Founder in Mares
"Sunny," my 12-year-old appaloosa mare, got into the grain the other night. The next morning she didn’t want to walk out of her stall. Our veterinarian examined her and said she had "foundered." Can you tell me what this means, and will I ever be able to ride her again?
Founder or laminitis is inflammation of the sensitive tissues within the hoof called laminae. There are many known causes of founder and some unknown as well. An overload of grain or carbohydrates, too much lush green pasture, repetitive work on hard surfaces, toxins in the bloodstream, and hormonal abnormalities are just a few of the most common known causes.
Whatever may trigger the problem, a series of complex metabolic reactions occur which cause abnormal and decreased blood flow to the horse’s hooves. This in turn causes damage to the sensitive tissues. Then the coffin bone, which is usually anchored in the hoof by the sensitive tissue, is able to move and can actually rotate or sink down in the hoof. In the worst possible case, the coffin bone can literally push through the sole of the foot. The inflammation causes a great deal of pain and many horses will not want to walk. Often they will stand with their front feet stretched out in front in an attempt to relieve some of the pressure. Frequently the feet will feel warm to the touch. If you suspect your horse has foundered, you need to call your veterinarian immediately.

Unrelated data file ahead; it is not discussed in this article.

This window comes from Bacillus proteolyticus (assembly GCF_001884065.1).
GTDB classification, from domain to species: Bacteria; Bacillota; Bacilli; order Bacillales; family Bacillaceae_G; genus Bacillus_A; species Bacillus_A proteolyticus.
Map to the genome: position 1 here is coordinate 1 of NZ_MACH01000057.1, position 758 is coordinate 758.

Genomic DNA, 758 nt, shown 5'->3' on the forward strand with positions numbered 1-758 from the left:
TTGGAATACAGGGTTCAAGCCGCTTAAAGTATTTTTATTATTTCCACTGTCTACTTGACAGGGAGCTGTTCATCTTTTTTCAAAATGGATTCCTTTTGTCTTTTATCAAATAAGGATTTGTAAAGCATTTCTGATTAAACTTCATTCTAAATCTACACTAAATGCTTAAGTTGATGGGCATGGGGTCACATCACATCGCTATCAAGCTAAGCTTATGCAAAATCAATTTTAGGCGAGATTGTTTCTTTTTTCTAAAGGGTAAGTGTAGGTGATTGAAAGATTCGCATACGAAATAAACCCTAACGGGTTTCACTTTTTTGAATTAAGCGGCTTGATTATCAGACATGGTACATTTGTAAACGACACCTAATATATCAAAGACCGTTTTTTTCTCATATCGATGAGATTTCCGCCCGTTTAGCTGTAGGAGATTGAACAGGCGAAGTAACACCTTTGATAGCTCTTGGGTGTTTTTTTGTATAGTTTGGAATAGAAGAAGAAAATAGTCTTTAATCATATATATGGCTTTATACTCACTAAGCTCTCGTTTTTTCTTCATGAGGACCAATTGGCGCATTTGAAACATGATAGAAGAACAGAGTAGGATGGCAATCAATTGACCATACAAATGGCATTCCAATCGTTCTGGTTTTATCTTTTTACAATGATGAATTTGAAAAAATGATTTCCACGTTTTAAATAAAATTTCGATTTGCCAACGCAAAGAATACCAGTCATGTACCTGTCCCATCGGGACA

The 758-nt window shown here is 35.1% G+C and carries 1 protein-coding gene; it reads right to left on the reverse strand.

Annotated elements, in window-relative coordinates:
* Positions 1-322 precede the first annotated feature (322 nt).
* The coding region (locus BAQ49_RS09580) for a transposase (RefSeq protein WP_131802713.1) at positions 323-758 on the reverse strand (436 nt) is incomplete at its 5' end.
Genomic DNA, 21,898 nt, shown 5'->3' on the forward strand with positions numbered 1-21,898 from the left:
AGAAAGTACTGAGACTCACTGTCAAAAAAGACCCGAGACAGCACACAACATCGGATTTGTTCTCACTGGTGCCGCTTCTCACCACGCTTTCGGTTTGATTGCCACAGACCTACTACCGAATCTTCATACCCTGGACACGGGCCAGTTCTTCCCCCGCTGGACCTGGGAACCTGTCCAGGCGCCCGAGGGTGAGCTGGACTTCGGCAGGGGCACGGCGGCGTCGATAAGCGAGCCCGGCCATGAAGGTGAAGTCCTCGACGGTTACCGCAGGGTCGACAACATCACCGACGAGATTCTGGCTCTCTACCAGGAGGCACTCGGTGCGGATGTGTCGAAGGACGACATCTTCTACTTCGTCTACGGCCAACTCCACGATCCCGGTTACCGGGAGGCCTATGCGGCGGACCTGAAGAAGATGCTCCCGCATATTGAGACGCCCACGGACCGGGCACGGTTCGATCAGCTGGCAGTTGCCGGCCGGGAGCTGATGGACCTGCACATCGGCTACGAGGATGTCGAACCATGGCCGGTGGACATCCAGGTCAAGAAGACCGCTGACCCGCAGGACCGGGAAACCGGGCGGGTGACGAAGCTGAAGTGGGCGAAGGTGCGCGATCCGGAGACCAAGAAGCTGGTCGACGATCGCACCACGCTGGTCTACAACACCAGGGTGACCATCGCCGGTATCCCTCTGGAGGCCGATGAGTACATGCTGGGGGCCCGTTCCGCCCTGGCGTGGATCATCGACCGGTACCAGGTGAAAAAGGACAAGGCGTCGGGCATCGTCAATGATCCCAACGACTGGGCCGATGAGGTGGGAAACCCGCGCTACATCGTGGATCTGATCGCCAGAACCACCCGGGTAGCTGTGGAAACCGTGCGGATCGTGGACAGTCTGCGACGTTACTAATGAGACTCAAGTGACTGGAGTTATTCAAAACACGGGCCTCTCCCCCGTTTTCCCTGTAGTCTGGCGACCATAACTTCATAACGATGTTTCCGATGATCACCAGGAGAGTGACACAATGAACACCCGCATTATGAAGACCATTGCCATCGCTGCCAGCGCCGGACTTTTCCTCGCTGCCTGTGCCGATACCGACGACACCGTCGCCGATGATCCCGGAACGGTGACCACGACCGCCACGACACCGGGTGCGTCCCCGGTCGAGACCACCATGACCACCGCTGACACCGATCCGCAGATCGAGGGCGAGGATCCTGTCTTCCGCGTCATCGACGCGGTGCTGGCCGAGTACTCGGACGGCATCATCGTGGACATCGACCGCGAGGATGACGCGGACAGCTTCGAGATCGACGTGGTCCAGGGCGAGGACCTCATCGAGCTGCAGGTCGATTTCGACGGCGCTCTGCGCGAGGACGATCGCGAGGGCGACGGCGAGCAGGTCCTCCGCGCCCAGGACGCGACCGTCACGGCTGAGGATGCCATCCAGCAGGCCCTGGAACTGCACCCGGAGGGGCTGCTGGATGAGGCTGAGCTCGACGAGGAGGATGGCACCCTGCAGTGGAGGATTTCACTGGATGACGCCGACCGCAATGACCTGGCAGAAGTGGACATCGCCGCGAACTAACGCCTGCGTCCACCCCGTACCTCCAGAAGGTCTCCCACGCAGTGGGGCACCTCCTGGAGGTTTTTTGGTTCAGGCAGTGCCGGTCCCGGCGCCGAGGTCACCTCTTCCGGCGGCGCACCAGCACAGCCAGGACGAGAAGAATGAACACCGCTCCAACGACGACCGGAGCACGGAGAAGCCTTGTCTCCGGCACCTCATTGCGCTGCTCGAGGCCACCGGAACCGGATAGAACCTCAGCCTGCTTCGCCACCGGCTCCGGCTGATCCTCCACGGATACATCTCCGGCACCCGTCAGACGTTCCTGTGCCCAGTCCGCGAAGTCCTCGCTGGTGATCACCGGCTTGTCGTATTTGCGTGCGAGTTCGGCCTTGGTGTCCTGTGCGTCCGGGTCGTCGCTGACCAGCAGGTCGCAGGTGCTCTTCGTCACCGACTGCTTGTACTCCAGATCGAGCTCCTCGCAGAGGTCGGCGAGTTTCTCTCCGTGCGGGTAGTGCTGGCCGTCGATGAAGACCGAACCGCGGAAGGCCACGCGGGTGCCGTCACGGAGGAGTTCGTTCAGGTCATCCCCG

Treatment for founder includes non-steroidal anti-inflammatories for pain and inflammation, medications to help restore normal blood flow to the feet, hoof pads placed over the frogs, heel elevators and corrective trimming and shoeing. Usually your veterinarian will want to take x-rays or radiographs of the feet to assess the degree of rotation of the coffin bone and to identify the best way to help your horse.
Depending on the severity of the founder episode, many horses can be managed with diet modifications and corrective trimming and shoeing. Many cases can be recurring or chronic, requiring long-term rest from training or riding. With a team effort, you, your veterinarian and farrier, have the best chance of helping your horse stay comfortable and usable. Early recognition is the key to a successful outcome.